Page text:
Eggs got a bad rap as cholesterol-soaked death-bombs. Researchers later realized that cholesterol wasn’t so bad for you after all, but the real problem was the greasy bacon and sausage often served with eggs. The eggs weren’t the issue; the pairing with fatty pork was.
HR arbitration policies have a bad rap too. What should be a brutally efficient process can degenerate into runaway court-style discovery in a far flung city. But don’t blame arbitration. Blame the way the policy was written.
Sharp discovery limits and venue in the company’s backyard can both be written into an arbitration policy. Those two things alone can cut a defense spend by tens of thousands – and secure a convenient venue. They’ll also get respect.
In his latest Texas Lawyer article, Alan lays out:
1. How far an arbitration policy can go to keep discovery lean-and-mean: The Ninth Circuit recently gave a nod to a three-deposition per side limit because the arbitrator could allow more depositions for good cause. Even one-deposition limits have passed muster in Oregon, Pennsylvania and Florida district courts.
2. How little judicial second-guessing happens when arbitrators keep discovery streamlined: Bain Cotton is a prime example. There, the Fifth Circuit affirmed an arbitration award – even though the court cautioned it probably would have reversed had the same mistake been made by a district court.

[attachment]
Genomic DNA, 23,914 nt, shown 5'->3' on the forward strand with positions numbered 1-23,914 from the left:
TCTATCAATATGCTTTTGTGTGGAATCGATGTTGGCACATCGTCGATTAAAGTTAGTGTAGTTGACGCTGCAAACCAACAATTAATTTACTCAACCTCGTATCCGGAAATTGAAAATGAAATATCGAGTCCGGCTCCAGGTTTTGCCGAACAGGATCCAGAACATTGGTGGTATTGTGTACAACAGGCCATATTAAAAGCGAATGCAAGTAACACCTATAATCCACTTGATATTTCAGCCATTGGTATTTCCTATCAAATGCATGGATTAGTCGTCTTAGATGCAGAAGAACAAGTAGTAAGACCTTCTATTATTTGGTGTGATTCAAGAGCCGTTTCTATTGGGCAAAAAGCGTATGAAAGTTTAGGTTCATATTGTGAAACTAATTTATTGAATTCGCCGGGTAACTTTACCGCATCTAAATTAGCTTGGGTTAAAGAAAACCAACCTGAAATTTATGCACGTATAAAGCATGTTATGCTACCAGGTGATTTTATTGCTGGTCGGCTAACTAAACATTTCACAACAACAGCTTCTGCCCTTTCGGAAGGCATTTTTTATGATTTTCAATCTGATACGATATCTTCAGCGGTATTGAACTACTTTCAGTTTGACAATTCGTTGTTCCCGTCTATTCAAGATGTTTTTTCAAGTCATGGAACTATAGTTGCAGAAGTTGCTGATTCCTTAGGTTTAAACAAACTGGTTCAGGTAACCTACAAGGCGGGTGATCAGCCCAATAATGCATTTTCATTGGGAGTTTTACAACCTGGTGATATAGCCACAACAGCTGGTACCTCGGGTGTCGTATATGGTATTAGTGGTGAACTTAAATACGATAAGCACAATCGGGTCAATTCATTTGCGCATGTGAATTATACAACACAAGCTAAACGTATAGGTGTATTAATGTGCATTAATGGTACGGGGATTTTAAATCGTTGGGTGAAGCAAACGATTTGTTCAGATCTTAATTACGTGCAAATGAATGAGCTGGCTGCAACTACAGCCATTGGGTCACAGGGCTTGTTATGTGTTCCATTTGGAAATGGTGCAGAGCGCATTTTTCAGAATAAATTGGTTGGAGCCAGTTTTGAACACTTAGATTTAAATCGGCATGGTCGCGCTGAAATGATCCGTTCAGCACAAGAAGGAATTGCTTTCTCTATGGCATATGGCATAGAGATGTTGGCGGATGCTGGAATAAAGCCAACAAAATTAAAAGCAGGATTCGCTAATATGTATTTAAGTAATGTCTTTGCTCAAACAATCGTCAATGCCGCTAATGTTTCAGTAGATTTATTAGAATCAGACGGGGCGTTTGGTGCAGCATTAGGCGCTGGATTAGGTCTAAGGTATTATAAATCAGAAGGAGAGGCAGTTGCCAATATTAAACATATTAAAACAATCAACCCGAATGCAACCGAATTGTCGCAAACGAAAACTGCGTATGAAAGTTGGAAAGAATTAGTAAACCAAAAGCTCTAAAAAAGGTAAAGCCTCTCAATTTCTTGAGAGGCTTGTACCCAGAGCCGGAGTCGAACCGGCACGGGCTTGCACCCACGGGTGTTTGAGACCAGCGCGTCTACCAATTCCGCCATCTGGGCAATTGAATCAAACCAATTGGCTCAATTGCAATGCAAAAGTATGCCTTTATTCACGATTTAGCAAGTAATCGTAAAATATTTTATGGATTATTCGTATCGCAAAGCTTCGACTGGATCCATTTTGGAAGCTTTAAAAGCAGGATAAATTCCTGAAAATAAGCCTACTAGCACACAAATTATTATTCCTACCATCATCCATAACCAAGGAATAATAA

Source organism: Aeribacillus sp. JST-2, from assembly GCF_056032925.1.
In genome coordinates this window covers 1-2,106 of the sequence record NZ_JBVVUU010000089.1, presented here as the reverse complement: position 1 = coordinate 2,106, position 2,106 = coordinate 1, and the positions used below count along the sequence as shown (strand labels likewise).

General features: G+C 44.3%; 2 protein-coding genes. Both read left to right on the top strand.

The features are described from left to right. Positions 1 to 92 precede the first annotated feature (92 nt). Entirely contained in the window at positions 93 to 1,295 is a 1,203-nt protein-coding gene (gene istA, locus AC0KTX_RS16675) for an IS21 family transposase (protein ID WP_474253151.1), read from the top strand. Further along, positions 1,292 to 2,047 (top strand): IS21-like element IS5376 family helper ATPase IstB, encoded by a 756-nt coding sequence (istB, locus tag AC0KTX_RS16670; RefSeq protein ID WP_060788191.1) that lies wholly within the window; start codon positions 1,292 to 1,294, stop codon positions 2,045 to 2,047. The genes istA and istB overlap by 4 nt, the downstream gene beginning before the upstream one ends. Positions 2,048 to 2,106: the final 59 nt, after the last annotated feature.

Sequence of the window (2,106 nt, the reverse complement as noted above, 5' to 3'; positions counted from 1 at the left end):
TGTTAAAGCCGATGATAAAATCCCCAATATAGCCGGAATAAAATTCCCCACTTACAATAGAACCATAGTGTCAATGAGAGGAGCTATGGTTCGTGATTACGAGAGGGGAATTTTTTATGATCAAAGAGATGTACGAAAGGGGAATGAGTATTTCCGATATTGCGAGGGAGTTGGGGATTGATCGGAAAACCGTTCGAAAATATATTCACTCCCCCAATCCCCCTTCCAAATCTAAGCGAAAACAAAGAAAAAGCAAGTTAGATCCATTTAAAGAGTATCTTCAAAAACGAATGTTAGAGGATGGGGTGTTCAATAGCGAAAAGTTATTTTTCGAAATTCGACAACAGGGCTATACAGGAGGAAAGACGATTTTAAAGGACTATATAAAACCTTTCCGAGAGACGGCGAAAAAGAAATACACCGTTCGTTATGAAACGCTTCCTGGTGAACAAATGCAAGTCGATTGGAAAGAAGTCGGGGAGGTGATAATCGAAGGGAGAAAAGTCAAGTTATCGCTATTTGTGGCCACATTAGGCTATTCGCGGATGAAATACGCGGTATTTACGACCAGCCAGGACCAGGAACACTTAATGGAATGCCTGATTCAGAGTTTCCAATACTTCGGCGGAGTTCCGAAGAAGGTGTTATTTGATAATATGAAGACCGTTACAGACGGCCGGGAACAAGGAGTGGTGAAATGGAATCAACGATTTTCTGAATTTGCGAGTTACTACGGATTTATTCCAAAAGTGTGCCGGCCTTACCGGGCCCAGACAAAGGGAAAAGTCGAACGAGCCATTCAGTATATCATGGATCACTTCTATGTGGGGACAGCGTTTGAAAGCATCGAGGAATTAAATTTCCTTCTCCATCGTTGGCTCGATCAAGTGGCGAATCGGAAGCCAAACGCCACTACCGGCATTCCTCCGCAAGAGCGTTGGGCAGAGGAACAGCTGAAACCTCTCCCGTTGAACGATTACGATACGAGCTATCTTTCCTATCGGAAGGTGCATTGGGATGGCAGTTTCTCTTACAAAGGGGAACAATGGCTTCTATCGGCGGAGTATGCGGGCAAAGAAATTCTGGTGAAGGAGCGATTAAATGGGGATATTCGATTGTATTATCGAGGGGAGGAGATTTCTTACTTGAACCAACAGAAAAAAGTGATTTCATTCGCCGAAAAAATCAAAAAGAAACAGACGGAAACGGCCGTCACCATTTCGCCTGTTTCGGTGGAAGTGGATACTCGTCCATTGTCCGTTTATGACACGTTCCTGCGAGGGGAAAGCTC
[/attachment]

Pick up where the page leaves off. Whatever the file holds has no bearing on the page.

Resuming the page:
3. How hot employers have been in moving arbitration to their corporate backyard: The California legislature got so fed up with employer wins on arbitration venue that it passed a law. Now, California is the only state in the union to mandate home-grown venue for employment disputes when an employee “primarily” lives or works in the state.
4. How SCOTUS approval of class action waivers could make arbitration even tastier: With a 5-4 conservative majority on the Supreme Court looking at class waivers now, there’s a good chance the waivers will get a nod. The chance to make all employment disputes mano-a-mano may be too good to pass up.
Arbitration – done right – is set to become the new black.
Read the full article for more.